The story is also well written and engaging, with the voice acting helping to make the game feel authentically vaudeville and 1920s. The backdrop of family drama and domestic strife is an interesting addition to a platformer, many of which are rather light on story elements. This juxtaposition might not be a big hit with some fans of the genre, since the traditional target-based collection mechanic often associated with platformers is missing. Instead of goodies, or simple targets (like "completing a level") puzzles in Contrast function merely to advance the story, giving the game something of an interactive-story feel that might sit awkwardly with platformer fans.

 

But in spite of all the positives, the main thing I took away from Contrast was not the music, visuals or story, but rather a strong sense of frustration. The main problem with Contrast - and the thing that essentially makes playing it ultimately disappointing - is that, in spite of having a cool mechanic, a gorgeous art style and spectacular soundtrack, it often just isn’t very fun to play.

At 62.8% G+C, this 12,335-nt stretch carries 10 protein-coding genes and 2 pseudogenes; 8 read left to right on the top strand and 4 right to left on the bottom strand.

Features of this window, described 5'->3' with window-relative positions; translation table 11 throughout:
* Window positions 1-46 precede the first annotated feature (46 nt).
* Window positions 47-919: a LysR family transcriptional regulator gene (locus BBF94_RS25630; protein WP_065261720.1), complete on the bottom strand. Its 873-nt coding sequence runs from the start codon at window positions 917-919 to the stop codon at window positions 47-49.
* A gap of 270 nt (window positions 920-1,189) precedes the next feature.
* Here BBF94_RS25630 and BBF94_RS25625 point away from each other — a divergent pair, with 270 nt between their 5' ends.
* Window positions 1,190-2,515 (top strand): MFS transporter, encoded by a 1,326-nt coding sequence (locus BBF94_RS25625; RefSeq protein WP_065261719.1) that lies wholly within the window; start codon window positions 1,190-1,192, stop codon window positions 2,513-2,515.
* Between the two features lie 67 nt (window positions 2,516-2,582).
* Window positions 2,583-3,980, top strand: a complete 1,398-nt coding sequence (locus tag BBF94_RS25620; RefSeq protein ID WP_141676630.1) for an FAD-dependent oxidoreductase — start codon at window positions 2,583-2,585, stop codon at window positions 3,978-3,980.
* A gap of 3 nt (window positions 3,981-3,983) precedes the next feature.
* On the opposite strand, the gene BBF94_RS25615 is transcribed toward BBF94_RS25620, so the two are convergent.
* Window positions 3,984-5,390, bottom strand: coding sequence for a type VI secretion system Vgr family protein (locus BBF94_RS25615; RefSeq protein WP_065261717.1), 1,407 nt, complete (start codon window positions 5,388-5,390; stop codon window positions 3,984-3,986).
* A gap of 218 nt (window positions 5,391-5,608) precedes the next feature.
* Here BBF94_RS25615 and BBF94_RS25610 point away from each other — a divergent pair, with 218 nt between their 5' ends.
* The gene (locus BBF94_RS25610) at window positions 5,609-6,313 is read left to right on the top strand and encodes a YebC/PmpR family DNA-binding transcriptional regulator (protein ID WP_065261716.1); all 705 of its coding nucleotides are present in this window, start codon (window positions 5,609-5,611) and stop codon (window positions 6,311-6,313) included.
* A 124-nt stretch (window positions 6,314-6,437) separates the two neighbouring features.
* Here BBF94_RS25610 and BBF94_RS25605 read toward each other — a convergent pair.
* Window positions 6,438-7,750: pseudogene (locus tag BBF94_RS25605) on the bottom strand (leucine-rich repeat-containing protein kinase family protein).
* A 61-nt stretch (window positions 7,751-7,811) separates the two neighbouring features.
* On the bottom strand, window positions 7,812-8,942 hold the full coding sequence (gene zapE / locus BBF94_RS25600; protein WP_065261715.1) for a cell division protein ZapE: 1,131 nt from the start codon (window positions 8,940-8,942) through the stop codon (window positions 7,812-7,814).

The game’s central mechanic is interesting and innovative; the ability to move in and out of shadows - between 3D and 2D - was what intrigued me about the title in the first place. And in fairness, some of the puzzles - particularly in the first hour, before the shadow mechanic gets rather tired - are an interesting combination of timing, puzzle solving and mechanic that once cracked, are enjoyable and seamless. Several of the puzzles that involve manipulating the shadows of moving people fall into this category, and the game is at it best when it exploits it own unique mechanic. Unfortunately, for all the times the game gets this right, it gets it horribly wrong.